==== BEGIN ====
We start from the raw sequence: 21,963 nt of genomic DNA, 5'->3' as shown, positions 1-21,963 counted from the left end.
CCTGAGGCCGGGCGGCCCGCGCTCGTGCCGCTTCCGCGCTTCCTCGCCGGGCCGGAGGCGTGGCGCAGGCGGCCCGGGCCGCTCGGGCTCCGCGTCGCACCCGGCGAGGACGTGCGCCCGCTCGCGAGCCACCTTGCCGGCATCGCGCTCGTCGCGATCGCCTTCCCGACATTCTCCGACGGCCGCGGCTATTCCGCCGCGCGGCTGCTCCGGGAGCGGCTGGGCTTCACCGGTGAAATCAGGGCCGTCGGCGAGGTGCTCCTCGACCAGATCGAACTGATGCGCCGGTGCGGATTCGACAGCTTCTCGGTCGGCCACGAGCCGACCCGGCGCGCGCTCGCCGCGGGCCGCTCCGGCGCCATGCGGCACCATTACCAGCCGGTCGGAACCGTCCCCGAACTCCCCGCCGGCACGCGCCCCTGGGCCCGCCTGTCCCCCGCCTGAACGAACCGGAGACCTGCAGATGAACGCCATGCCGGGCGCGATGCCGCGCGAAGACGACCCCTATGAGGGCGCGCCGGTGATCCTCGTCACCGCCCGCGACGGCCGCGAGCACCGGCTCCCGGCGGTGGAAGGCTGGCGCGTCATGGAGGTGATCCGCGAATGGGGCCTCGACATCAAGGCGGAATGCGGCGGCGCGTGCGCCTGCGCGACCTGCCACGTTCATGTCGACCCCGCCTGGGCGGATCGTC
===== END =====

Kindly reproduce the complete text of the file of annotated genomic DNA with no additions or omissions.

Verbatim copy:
We start from the raw sequence: 21,963 nt of genomic DNA, 5'->3' as shown, positions 1-21,963 counted from the left end.
CCTGAGGCCGGGCGGCCCGCGCTCGTGCCGCTTCCGCGCTTCCTCGCCGGGCCGGAGGCGTGGCGCAGGCGGCCCGGGCCGCTCGGGCTCCGCGTCGCACCCGGCGAGGACGTGCGCCCGCTCGCGAGCCACCTTGCCGGCATCGCGCTCGTCGCGATCGCCTTCCCGACATTCTCCGACGGCCGCGGCTATTCCGCCGCGCGGCTGCTCCGGGAGCGGCTGGGCTTCACCGGTGAAATCAGGGCCGTCGGCGAGGTGCTCCTCGACCAGATCGAACTGATGCGCCGGTGCGGATTCGACAGCTTCTCGGTCGGCCACGAGCCGACCCGGCGCGCGCTCGCCGCGGGCCGCTCCGGCGCCATGCGGCACCATTACCAGCCGGTCGGAACCGTCCCCGAACTCCCCGCCGGCACGCGCCCCTGGGCCCGCCTGTCCCCCGCCTGAACGAACCGGAGACCTGCAGATGAACGCCATGCCGGGCGCGATGCCGCGCGAAGACGACCCCTATGAGGGCGCGCCGGTGATCCTCGTCACCGCCCGCGACGGCCGCGAGCACCGGCTCCCGGCGGTGGAAGGCTGGCGCGTCATGGAGGTGATCCGCGAATGGGGCCTCGACATCAAGGCGGAATGCGGCGGCGCGTGCGCCTGCGCGACCTGCCACGTTCATGTCGACCCCGCCTGGGCGGATCGTC